After lunch, we stood in the drive next to my car. Kateryna waited patiently by my side.

"I’ve been updating my accounts and named you the beneficiary on most of the documents. I’d also like to leave you the house,” he added, glancing back at the kitchen windows. “I didn’t want to say anything during lunch because it would just upset her.”

“Yeah.” My mood sank lower.

“It’s not to say I’m not coming back from this,” he hastened to explain. “It’s just a good idea, considering things. I’m feeling fine, and that’s the time to take care of things.”

“Of course.” I looked away. To my surprise, Kateryna held my hand.

“Even if I weren’t ill, I’d get around to it eventually. After all, I’m not married and have no children.”

I swallowed hard and tried to fight the tears behind my eyes. “Uh-huh.”

“I can’t discuss it with Mom right now, that’s for sure. And I’m not leaving anything to her. She’s been well provided for by our grandparents, and besides, Garrett doesn’t deserve a damn thing.”

“I agree with you there.”

“How about we meet up later in the week?” he asked.

My mood lifted slightly. “Okay, let’s do that.”

“I’ll call you,” he promised.

For once, I knew he would. Michael’s priorities had shifted. For the first time in many years, he focused less on accomplishing goals and engaging instead on what he termed downtime.

As we drove back to Stardust Park, my heart felt weighed by a strange irony. If my brother died, I’d be able to jump-start my life after leaving Blaine. I’d have a place to live and perhaps enough money to fight for partial custody of Kateryna.

But as I turned onto the highway, I prayed that death would not take Michael from me. I importuned he’d recover again and begin his life anew, as I must do. I glanced in the rearview mirror at Kateryna’s sedate expression and imagined for a moment that I’d never married Blaine. How easy and free my life would still be. I’d never have known Kateryna or become tethered to the complex problem of her history.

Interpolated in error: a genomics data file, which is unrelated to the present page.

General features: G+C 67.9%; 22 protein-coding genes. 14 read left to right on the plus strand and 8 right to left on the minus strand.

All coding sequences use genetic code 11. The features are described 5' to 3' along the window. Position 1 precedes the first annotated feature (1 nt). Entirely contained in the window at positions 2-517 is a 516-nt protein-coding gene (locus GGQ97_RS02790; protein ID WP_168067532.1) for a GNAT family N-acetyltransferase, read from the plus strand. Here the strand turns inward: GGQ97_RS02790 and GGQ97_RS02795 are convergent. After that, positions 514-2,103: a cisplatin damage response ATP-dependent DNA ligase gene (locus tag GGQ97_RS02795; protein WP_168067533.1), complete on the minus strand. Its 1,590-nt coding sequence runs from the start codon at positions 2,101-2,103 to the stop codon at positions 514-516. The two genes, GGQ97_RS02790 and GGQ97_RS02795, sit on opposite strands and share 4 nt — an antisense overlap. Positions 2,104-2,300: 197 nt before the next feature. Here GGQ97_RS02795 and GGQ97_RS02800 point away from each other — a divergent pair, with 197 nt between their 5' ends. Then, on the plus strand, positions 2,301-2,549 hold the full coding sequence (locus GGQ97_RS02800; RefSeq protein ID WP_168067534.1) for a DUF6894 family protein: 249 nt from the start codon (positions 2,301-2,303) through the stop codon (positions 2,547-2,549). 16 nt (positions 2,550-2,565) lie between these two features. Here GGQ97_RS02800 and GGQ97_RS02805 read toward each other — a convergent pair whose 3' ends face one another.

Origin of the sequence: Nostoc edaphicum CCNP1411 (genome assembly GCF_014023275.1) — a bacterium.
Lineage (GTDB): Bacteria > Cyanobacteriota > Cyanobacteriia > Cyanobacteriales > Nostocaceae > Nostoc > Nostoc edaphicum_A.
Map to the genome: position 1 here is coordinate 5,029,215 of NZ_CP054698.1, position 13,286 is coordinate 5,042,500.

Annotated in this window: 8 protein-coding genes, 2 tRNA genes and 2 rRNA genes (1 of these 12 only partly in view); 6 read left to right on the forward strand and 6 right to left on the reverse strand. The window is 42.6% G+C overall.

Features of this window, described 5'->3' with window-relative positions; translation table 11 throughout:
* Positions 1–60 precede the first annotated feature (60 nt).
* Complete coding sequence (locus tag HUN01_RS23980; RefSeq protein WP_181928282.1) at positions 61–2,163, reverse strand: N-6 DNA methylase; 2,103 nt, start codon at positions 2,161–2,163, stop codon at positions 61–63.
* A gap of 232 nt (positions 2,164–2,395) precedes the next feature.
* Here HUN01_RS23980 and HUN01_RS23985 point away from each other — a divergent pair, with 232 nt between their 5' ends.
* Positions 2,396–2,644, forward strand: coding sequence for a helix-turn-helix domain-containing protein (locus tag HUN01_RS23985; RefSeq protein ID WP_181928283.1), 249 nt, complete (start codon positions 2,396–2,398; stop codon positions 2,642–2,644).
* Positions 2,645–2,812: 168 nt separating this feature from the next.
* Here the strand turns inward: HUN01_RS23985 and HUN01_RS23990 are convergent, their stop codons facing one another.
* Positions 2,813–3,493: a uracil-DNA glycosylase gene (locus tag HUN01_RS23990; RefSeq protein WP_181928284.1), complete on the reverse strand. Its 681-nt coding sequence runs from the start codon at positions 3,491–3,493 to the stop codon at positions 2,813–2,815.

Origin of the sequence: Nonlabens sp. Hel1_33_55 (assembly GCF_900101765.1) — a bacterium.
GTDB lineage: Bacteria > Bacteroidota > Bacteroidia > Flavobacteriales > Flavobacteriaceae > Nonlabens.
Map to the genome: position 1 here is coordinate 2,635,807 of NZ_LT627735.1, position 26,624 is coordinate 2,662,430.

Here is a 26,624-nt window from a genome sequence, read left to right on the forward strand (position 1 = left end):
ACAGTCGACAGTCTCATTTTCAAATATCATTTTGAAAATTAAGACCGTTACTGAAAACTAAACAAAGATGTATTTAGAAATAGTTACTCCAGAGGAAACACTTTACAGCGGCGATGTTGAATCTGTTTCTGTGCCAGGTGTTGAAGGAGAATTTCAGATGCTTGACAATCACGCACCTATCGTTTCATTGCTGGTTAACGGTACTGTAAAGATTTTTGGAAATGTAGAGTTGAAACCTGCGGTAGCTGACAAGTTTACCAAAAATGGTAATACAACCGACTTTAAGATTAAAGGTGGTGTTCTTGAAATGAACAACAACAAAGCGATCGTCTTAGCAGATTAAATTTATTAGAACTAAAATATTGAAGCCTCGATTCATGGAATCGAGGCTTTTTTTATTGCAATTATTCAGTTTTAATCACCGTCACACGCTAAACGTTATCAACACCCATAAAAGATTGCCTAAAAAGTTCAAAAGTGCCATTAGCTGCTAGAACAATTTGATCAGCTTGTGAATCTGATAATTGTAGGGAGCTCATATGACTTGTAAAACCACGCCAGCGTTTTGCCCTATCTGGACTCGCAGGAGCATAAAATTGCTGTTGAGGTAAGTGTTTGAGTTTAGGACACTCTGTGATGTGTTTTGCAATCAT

I’d have met Gil as an unmarried woman during my internship at the Center. Unencumbered, a romance might have blossomed, leading to a profoundly fulfilling marriage with a man who cared deeply for my well-being. I imagined us having a baby together—perhaps a beautiful little girl—born with a clean slate and no problems whom we’d both adore.

I grimaced, returning to the reality of no escape except by sheer, bitter hard work and endless complications. It was doubtful Gil would ever be attracted to me, even after a divorce. What would I have to recommend myself except for a history of baggage brought on by my own poor decisions?

The truth was I already had a husband and a daughter. I had a partner I now planned to dump. But it occurred to me as we passed by the hideous new shopping center that no one ever “dumped” a man like Blaine. You either left in a casket or crawled away with your last vestiges of strength like a beaten animal.

As we turned into Stardust Park, Kateryna broke her silence.

“I don’t think your mother likes you very much.”


9 views0 comments

Recent Posts

See All
bottom of page